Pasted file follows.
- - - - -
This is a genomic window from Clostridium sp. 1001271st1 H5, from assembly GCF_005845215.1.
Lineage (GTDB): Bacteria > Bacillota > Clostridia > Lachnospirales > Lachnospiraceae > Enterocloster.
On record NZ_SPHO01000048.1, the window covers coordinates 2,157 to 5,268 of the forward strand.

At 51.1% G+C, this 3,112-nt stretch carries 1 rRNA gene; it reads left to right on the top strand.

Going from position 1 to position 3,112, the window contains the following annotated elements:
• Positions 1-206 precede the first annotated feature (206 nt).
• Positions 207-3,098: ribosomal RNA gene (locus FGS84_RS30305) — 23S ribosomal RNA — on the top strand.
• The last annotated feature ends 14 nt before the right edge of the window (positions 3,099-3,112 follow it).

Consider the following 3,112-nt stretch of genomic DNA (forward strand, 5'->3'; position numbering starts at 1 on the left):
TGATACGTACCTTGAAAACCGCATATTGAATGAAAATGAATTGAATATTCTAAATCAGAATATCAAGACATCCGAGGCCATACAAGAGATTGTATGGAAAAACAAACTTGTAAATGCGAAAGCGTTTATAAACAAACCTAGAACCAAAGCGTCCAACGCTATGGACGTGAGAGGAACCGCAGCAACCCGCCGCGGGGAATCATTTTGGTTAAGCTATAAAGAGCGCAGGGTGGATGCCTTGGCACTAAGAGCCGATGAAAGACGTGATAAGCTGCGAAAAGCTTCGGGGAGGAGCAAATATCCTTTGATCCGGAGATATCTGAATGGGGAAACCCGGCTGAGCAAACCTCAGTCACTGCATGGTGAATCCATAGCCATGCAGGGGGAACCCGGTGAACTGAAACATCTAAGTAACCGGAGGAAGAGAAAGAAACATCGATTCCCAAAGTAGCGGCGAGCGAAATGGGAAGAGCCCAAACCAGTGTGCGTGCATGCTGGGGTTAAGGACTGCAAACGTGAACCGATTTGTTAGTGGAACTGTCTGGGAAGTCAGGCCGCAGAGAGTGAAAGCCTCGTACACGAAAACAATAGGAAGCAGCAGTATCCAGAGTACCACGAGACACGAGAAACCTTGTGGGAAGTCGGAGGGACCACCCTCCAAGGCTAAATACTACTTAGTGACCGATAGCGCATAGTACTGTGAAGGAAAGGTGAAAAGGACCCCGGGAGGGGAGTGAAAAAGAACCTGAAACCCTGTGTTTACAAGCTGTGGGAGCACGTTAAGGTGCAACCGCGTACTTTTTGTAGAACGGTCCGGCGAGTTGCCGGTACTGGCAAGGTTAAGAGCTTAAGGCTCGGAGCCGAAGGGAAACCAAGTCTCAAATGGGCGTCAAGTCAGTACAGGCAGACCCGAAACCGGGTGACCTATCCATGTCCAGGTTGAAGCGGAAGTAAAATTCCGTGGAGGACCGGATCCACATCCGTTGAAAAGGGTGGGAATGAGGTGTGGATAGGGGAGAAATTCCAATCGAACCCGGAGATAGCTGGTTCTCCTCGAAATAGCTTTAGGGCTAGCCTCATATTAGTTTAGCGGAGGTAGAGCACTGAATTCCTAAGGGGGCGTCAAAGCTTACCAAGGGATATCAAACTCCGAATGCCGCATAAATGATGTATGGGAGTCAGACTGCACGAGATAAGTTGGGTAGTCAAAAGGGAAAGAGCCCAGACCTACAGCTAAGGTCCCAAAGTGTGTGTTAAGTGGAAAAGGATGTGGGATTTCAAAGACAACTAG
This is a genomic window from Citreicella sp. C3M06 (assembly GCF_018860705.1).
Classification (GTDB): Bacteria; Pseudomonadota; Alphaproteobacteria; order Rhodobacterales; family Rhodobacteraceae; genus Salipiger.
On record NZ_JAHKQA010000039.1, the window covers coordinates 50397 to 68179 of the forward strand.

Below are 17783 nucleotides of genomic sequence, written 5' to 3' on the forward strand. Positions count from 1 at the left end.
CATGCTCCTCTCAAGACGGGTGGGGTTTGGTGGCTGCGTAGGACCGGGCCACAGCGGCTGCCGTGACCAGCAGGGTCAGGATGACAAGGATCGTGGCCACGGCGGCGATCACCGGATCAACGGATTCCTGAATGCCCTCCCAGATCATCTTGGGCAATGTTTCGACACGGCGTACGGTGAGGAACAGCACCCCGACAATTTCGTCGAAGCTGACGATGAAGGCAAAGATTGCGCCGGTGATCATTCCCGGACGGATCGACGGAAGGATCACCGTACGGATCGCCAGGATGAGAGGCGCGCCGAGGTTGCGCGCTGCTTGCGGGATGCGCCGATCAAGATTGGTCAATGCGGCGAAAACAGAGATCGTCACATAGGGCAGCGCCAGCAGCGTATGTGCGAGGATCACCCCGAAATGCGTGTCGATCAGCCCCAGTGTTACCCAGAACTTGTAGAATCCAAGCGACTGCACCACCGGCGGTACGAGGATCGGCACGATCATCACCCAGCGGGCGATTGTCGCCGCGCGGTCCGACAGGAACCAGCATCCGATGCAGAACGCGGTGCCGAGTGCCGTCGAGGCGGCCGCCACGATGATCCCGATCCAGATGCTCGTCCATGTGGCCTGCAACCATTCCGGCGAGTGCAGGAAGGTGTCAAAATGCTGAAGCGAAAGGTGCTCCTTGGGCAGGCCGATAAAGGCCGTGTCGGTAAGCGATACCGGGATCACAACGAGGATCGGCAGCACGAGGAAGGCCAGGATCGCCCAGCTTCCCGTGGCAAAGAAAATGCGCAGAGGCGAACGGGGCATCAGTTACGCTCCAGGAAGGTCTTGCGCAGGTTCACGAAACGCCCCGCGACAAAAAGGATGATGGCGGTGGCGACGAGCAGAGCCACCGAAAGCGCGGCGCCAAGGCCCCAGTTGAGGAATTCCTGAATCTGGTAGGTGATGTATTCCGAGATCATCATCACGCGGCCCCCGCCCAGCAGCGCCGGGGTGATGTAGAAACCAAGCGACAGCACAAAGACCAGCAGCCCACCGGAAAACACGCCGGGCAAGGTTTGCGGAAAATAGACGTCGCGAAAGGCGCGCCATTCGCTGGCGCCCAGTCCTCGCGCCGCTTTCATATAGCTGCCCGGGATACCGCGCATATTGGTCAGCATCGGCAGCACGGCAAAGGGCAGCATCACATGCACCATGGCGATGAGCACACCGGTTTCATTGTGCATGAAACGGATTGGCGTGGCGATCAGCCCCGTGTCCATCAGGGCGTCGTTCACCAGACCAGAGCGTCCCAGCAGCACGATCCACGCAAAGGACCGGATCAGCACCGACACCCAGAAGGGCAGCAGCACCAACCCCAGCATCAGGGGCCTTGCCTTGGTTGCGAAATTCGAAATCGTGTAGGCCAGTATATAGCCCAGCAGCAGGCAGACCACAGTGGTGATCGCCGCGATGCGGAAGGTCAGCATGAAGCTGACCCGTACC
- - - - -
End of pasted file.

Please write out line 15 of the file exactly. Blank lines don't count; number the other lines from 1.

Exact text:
CATGCTCCTCTCAAGACGGGTGGGGTTTGGTGGCTGCGTAGGACCGGGCCACAGCGGCTGCCGTGACCAGCAGGGTCAGGATGACAAGGATCGTGGCCACGGCGGCGATCACCGGATCAACGGATTCCTGAATGCCCTCCCAGATCATCTTGGGCAATGTTTCGACACGGCGTACGGTGAGGAACAGCACCCCGACAATTTCGTCGAAGCTGACGATGAAGGCAAAGATTGCGCCGGTGATCATTCCCGGACGGATCGACGGAAGGATCACCGTACGGATCGCCAGGATGAGAGGCGCGCCGAGGTTGCGCGCTGCTTGCGGGATGCGCCGATCAAGATTGGTCAATGCGGCGAAAACAGAGATCGTCACATAGGGCAGCGCCAGCAGCGTATGTGCGAGGATCACCCCGAAATGCGTGTCGATCAGCCCCAGTGTTACCCAGAACTTGTAGAATCCAAGCGACTGCACCACCGGCGGTACGAGGATCGGCACGATCATCACCCAGCGGGCGATTGTCGCCGCGCGGTCCGACAGGAACCAGCATCCGATGCAGAACGCGGTGCCGAGTGCCGTCGAGGCGGCCGCCACGATGATCCCGATCCAGATGCTCGTCCATGTGGCCTGCAACCATTCCGGCGAGTGCAGGAAGGTGTCAAAATGCTGAAGCGAAAGGTGCTCCTTGGGCAGGCCGATAAAGGCCGTGTCGGTAAGCGATACCGGGATCACAACGAGGATCGGCAGCACGAGGAAGGCCAGGATCGCCCAGCTTCCCGTGGCAAAGAAAATGCGCAGAGGCGAACGGGGCATCAGTTACGCTCCAGGAAGGTCTTGCGCAGGTTCACGAAACGCCCCGCGACAAAAAGGATGATGGCGGTGGCGACGAGCAGAGCCACCGAAAGCGCGGCGCCAAGGCCCCAGTTGAGGAATTCCTGAATCTGGTAGGTGATGTATTCCGAGATCATCATCACGCGGCCCCCGCCCAGCAGCGCCGGGGTGATGTAGAAACCAAGCGACAGCACAAAGACCAGCAGCCCACCGGAAAACACGCCGGGCAAGGTTTGCGGAAAATAGACGTCGCGAAAGGCGCGCCATTCGCTGGCGCCCAGTCCTCGCGCCGCTTTCATATAGCTGCCCGGGATACCGCGCATATTGGTCAGCATCGGCAGCACGGCAAAGGGCAGCATCACATGCACCATGGCGATGAGCACACCGGTTTCATTGTGCATGAAACGGATTGGCGTGGCGATCAGCCCCGTGTCCATCAGGGCGTCGTTCACCAGACCAGAGCGTCCCAGCAGCACGATCCACGCAAAGGACCGGATCAGCACCGACACCCAGAAGGGCAGCAGCACCAACCCCAGCATCAGGGGCCTTGCCTTGGTTGCGAAATTCGAAATCGTGTAGGCCAGTATATAGCCCAGCAGCAGGCAGACCACAGTGGTGATCGCCGCGATGCGGAAGGTCAGCATGAAGCTGACCCGTACC